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Global employment briefing: United Arab Emirates, February 2017

  • UAE
  • Employment law


Changes to the UAE Penal Code – implications for employers and employees

The UAE Penal Code has had a substantial rewrite recently courtesy of Federal Law No. 7 of 2016. Many of the changes involve increasing the penalties for existing crimes but there are some significant new crimes too. Some of the key changes which UAE employers should be aware of include:

  • Mandatory deportation – all felonies now incur a mandatory deportation order for expatriates residing in the UAE. Deportation for misdemeanours remains at the judge’s discretion.
  • Deportation for strike action – notwithstanding that collective action involving 3 or more employees walking out or “working to rule” may be classed a misdemeanour, any such guilty expatriate employee will now be deported. It is therefore important that employers and employees maintain a productive dialogue to resolve workplace disputes. Trade unions are not permitted in the UAE and so parties to a dispute should instead use the Ministry of Labour (or the applicable free zone authority) as their escalation point.
  • Failing to report a crime – any person who becomes aware of a crime and fails to report it now risks a prison sentence of up to one year. This new provision has a number of consequences in an employment context. In particular, employers should be wary of reaching a private settlement with employees in regard to potential criminal conduct in the workplace, as any such arrangement could result in criminal sanctions being imposed upon the employer. We recommend that UAE employers always seek legal advice before conducting any formal disciplinary process in the UAE.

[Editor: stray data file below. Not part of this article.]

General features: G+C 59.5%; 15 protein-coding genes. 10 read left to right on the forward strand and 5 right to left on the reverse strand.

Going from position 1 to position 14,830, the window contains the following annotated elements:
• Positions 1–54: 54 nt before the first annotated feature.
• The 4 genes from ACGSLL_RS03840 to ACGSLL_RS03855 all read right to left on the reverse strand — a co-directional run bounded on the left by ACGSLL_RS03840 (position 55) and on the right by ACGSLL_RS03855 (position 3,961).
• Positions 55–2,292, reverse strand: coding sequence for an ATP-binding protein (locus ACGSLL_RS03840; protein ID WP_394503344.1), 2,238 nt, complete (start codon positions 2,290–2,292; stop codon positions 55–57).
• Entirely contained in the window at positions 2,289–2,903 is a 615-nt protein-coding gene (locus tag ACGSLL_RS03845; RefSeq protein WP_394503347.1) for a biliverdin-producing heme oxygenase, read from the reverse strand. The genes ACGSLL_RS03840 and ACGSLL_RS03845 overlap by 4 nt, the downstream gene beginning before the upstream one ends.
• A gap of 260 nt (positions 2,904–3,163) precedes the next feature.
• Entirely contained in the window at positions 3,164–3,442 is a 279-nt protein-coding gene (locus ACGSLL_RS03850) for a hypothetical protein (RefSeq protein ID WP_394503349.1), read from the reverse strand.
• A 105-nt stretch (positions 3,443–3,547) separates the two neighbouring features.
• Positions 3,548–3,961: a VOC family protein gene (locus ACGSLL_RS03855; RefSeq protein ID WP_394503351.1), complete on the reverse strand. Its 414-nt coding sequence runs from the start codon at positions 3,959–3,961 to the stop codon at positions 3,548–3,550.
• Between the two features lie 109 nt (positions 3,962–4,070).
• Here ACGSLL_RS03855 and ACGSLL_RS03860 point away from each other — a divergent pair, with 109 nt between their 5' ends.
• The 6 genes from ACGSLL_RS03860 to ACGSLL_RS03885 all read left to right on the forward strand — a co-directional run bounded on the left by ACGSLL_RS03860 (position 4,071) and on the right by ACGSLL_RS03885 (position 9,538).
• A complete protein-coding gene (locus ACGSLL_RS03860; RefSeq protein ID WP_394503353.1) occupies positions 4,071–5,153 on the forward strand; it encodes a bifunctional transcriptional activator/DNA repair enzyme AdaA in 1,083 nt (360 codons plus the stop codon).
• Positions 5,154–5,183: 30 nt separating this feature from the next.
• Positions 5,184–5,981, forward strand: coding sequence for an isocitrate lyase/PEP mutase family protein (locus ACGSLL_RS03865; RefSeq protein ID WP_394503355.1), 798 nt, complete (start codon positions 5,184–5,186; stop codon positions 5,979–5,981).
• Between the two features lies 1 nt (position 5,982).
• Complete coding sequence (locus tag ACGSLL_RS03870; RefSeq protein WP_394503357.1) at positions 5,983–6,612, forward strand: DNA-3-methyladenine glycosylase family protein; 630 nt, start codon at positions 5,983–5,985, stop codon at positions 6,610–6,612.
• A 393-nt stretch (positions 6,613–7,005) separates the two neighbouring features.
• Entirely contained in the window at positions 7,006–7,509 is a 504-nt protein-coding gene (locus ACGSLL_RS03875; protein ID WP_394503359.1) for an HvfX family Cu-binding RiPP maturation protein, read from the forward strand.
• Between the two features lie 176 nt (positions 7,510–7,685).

• Data leaks – employees copying and/or distributing data (including phone calls and messages) otherwise than in accordance with the lawful order of their employer can now be imprisoned. This offence overlaps with similar cybercrime provisions and demonstrates a clear intention of the authorities to safeguard personal and sensitive information, however, its scope extends beyond computers. Employees should be reminded of their duty of confidentiality and employers may also wish to review their data protection policies and protocols to guard against infringement.
  • Stiffer penalties for drinking alcohol – the maximum fines for drinking alcohol without satisfying certain conditions and for eating in public places during the holy month of Ramadan have increased drastically from AED 2,000 to AED 10,000 but the definitions of the crimes are unaffected. Illegal alcohol consumption can also be punished by a prison sentence of at least six months. Non-Muslim employees can reduce the risk of infringing the law by obtaining an alcohol licence (for which they will require salary certificates from their employer). This is worth bearing in mind when arranging staff social functions.

The changes underline the continued value placed upon respect for religion, individual privacy and public order in the UAE and individuals who practice the same values shouldn’t fall foul of the law.